In Reporting Services, role assignments determine access to stored items and to the report server itself. A role assignment has the following parts:
A securable item for which you want to control access. Examples of securable items include folders, reports, and resources.
A user or group account that can be authenticated by Windows security or another authentication mechanism.
Role definitions that define a set of tasks. Examples of role definitions include System Administrator, Content Manager, and Publisher.
Role assignments are inherited within the folder hierarchy. The role assignment that is defined for a folder is automatically inherited by all reports, shared data sources, resources, and subfolders contained within that folder. You can override inherited security by defining role assignments for individual items. All parts of the folder hierarchy must be secured by at least one role assignment. You cannot create an unsecured item or manipulate settings in a way that produces an unsecured item.
The following diagram illustrates a role assignment that maps a group and a specific user to the Publisher role for Folder B.
Role-based security in Reporting Services is organized into the following levels:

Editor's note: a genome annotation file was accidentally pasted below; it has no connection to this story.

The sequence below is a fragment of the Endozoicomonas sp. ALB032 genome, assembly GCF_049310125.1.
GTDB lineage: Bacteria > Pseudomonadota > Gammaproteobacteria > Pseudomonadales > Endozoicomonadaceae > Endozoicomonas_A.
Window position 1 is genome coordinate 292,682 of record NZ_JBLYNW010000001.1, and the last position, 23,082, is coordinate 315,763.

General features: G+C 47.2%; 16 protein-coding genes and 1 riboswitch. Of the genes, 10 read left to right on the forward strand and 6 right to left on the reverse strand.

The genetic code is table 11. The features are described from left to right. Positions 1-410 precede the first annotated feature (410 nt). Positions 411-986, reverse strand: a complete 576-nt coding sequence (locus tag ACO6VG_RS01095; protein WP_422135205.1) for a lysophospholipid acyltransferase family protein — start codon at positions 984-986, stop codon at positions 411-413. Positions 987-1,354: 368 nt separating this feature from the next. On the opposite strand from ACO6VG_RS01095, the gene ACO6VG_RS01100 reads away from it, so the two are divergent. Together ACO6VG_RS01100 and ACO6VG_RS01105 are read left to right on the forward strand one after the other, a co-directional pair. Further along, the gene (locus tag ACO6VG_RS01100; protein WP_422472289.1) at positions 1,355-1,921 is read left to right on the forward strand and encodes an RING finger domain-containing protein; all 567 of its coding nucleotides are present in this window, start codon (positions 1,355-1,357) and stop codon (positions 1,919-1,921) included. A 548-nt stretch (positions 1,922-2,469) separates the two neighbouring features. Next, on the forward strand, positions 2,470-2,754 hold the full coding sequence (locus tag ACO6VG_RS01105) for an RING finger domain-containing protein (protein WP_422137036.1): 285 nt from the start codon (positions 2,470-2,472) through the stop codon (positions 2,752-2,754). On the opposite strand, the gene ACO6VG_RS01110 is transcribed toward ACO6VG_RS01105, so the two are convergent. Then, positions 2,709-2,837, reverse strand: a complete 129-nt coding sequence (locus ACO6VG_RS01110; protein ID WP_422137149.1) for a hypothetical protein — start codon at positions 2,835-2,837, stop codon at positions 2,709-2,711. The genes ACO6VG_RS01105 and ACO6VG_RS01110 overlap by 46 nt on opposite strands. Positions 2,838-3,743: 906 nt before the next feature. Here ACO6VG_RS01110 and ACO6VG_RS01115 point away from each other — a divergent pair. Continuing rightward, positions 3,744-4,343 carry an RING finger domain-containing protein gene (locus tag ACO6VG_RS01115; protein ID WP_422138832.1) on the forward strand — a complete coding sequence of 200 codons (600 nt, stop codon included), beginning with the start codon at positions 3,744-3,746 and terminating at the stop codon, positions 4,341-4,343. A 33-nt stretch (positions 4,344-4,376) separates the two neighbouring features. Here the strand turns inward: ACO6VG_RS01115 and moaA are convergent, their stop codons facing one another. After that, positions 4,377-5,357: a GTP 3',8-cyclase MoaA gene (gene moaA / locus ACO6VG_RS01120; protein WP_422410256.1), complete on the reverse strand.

Item-level role assignments control access to reports, folders, report models, shared data sources, and resources in the report server folder hierarchy. Item-level role assignments are defined when create a role assignment on a specific item or on the Home folder.
System role assignments authorize operations that are scoped to the server as a whole (for example, the ability to manage jobs is a system level operation). A system role assignment is not the equivalent of a system administrator. It does not confer advanced permissions that grant full control of a report server.
A system role assignment does not authorize access to items in the folder hierarchy. System and item security are mutually exclusive. For any given user or group, you might need to create both a system-level and item-level role assignment to provide sufficient access to a report server.
The users or group accounts that you specify in role assignments are domain accounts. The report server references, but does not create or manage, users and groups from a Microsoft Windows domain (or another security model if you are using a custom security extension).
Of all the role assignments that apply to any given item, no two can specify the same user or group. If a user account is also a member of a group account, and you have role assignments for both, the combined set of tasks for both role assignments are available to the user.
When you add a user to a group that is already part of a role assignment, you must reset Internet Information Services (IIS) for the new role assignment to take effect for that user.
By default, predefined role assignments are implemented that allow local administrators to manage the report server. You must add additional role assignments to grant access to other users.
For more information about the predefined role assignments that provide default security, see Using Predefined Roles.